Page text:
I received a letter earlier this week from a professor I had last semester. He had missed the last two classes and wrote a letter to each of his students explaining why. He recently discovered he had cancer and is currently undergoing chemotherapy. After three sessions of chemo, he says things are looking up. Along with the letter was my final paper I had to write with his handwritten notes in red. He apologized for not being able to grade the rest of our homework. Before I saw the graded paper I was surprised that while ill, he still took the time to type up and individually address and sign each letter. Yet when I saw that he had attached my paper with handwritten comments I was amazed. It really meant something to me that he not only read each one of his students’ papers, but he also took the time to write back. Neither his letter nor the comments he wrote were very long, but they were both filled with gratitude and optimism. Simple words filled with an abundance of meaning that made his love for teaching and appreciation for his students apparent.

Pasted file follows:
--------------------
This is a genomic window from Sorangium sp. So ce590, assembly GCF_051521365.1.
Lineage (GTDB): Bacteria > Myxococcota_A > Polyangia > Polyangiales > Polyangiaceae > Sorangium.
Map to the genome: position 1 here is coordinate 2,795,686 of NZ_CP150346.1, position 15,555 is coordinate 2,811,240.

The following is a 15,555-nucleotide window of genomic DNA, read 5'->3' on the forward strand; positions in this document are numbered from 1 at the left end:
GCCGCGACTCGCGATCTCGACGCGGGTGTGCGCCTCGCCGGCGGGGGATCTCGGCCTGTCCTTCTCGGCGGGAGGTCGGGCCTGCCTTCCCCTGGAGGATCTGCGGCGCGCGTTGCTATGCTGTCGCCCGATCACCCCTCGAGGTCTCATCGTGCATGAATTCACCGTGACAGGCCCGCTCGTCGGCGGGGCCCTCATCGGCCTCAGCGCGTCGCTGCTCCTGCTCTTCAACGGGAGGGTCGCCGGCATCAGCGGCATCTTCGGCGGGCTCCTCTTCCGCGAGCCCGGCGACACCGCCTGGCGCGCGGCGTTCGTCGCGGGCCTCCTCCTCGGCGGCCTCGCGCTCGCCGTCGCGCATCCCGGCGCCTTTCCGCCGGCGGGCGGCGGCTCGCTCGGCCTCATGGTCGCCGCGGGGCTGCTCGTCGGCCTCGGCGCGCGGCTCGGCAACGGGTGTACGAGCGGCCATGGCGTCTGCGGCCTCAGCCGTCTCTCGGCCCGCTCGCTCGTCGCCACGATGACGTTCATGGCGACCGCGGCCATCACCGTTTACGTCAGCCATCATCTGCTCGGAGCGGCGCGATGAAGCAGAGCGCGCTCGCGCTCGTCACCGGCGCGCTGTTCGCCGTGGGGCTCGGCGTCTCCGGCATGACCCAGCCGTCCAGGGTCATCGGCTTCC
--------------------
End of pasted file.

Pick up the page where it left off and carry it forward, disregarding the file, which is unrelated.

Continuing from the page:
The class topic wasn’t necessarily beneficial or valuable, but it was a privilege and a pleasure to have been able to meet the sweet man who taught it. He definitely had a glass-half-full kind of outlook. His sanguinity is apparent through and through as demonstrated in his letter (he includes that he “intends to stay active and will continue to do [his] best”). If there is one thing I learned from spending my Saturdays with him it’s nothing from the syllabus, but directly from the professor who taught it: optimism is contagious.
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